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Librarians with a sense of purpose — and humor

August 13, 2009

albBelieve it or not, this is the cover of a book from 1993, when apparently, the acme of telecommunications was the cordless phone and the pay phone. I’ll pause a moment while the older members of the audience explain to those under 25 what a “pay phone” was. More incredibly, this book is still on the shelf at a library somewhere in the United States.

You can find this and other hilarious examples of obsolete library books at Awful Library Books, a blog set up by Mary Kelly and Holly Hibner, who describe themselves as Michigan librarians dedicated to exposing books “we find amusing and maybe questionable for public libraries trying to maintain a current and relevant collection.”

The blog has fast become a minor Internet phenom since its start in February, with more than 30,000 hits a day. But really, what bibliophile could resist a site that highlights such volumes as It’s Your Future! Catalyst’s Career Guide for High School Girls (1984), or Nice Girls Do–and now you can, too! (1983–yes, it’s a guide to female orgasm), or how about Ethics in Business (1963)? These are all books mouldering on America’s library shelves, crowding out more recent and useful volumes.

As Holly notes about the ancient business ethics book: “Martha Stewart, Enron, WorldCom…all came long after this book. I mean, the Internet didn’t exist in 1963, so business was conducted very differently back then.”

Some other recent examples (this is addictive, like potato chips): Phunology (1923) — yes, it’s a reference book on parlor games; The Love Bugs: A Natural History of the V.D’s (1974) — “I haven’t heard the terms VD or love bugs in at least 30 years. Would today’s teens even know what this book is about?” notes Mary; Teacher Spanks Johnny (1968), which advises “five blows with a ping-pong paddle is not unreasonable force.”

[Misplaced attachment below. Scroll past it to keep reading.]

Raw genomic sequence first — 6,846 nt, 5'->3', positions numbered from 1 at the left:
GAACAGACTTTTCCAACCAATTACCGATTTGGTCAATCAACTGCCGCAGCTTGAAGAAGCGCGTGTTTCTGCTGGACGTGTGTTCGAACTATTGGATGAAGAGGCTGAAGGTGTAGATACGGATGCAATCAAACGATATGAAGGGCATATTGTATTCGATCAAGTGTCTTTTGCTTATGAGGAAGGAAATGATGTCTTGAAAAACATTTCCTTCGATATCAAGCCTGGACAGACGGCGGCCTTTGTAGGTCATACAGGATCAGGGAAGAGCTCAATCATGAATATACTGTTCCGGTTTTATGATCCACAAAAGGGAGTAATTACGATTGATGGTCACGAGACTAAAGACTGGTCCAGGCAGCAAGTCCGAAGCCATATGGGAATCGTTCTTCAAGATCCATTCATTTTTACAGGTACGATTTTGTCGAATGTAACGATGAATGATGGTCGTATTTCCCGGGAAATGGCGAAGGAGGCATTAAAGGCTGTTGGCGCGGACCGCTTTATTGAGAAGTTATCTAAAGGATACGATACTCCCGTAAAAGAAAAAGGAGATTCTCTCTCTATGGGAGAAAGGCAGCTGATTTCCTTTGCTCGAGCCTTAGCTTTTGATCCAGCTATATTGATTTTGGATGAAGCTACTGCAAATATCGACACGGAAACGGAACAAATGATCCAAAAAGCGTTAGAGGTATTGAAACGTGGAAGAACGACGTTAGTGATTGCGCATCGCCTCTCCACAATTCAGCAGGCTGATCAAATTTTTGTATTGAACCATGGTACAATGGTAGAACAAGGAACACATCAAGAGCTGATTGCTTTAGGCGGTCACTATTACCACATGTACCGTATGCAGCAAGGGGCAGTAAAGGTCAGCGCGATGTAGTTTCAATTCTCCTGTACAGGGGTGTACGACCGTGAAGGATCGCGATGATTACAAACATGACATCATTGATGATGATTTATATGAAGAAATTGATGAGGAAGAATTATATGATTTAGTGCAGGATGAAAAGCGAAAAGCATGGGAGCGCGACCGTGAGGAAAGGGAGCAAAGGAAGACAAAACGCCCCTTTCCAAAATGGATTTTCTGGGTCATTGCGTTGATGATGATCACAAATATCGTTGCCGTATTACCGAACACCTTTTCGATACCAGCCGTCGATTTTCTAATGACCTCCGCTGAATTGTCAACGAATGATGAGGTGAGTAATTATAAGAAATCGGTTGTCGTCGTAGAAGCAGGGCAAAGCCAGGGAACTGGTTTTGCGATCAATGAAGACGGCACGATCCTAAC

Even the “About This Site” is chucklesome: “In no way should the opinions of Mary and Holly be interpreted as a standard for every library. We just want to have a few chuckles and talk about library collections….Comments are welcome, but we do ask everyone to ‘be nice’ and use your library voice.”

Awful Library Books also includes contributions from librarians around the country, most anonymous. The part of the website listing the credentials of Mary and Holly and offering their services as speakers and consultants is called “Will Weed For Food.”

Great fun, true, and I acknowledge the need to keep library collections up to date. Still, I’ve haunted library stacks since the age of six, and I have to say, somewhat wistfully, that obsolete books have always been part of the charm, offering as they do an accidental view straight into the way people thought and wrote in earlier times.

Maybe Mary and Holly should send the volumes they weed from modern libraries to the Cemetery of Forgotten Books, an institution found, alas, only in the novels of Carlos Ruiz Zafon.

4 Comments leave one →
  1. rachel permalink
    August 13, 2009 2:55 pm

    That is amusing and I’m glad that their website has drawn so much attention and that they are being so clever. However, like you Chauncey, I happen to think that finding the odd, funny, outdated books as you are wandering the library is part of the fun. Not only that but from an academic standpoint it seems like it would be beneficial to have those outdated books around. I can imagine that it might be fun and interesting to look at “Get the Message: Telecommunications in Your High-Tech World” and a contemporary book discussing the different modes of communication in our high-tech world and the different ways in which the books were written as well as perhaps hypothesize on the effect that these differences have made on people’s lives and society as a whole.

  2. Chris Bohjalian permalink
    August 14, 2009 9:41 am

    I love that “Get the Message” cover — and I love all these titles.

    And I have a terrible feeling that I saw some of those books floating around my house growing up.

    Another great column, Chauncey. Thank you!

  3. Chauncey Mabe permalink*
    August 15, 2009 5:04 pm

    Thanks, Chris. It’s always a pleasure to hear from you.

  4. August 16, 2009 6:20 pm

    Despite the angst I perceived in your piece about libraries, Chauncey, I still feel that there are some vestiges that are proof that they are keeping up with the times and changes that modern technology has given them. Albeit, card catalogs are not only nostalgic but archaic in the sense that they are still part of their lexicon, not to mention the Dewey Decimal System! Books, the very entities that make or break a library should be eclectic enough to allow flexibility and comprehensive enough to allow them to change and challenge status quo to give as much as they can to make them more of a destined place to be…and thank God for computers in the library! But when you talk about the books that don’t belong, or those that should be thrown out, then you truly have a story worth talking about!

    Alvin C. Romer
    Editor/Blogger/Frteelance Writer
    The Romer Review

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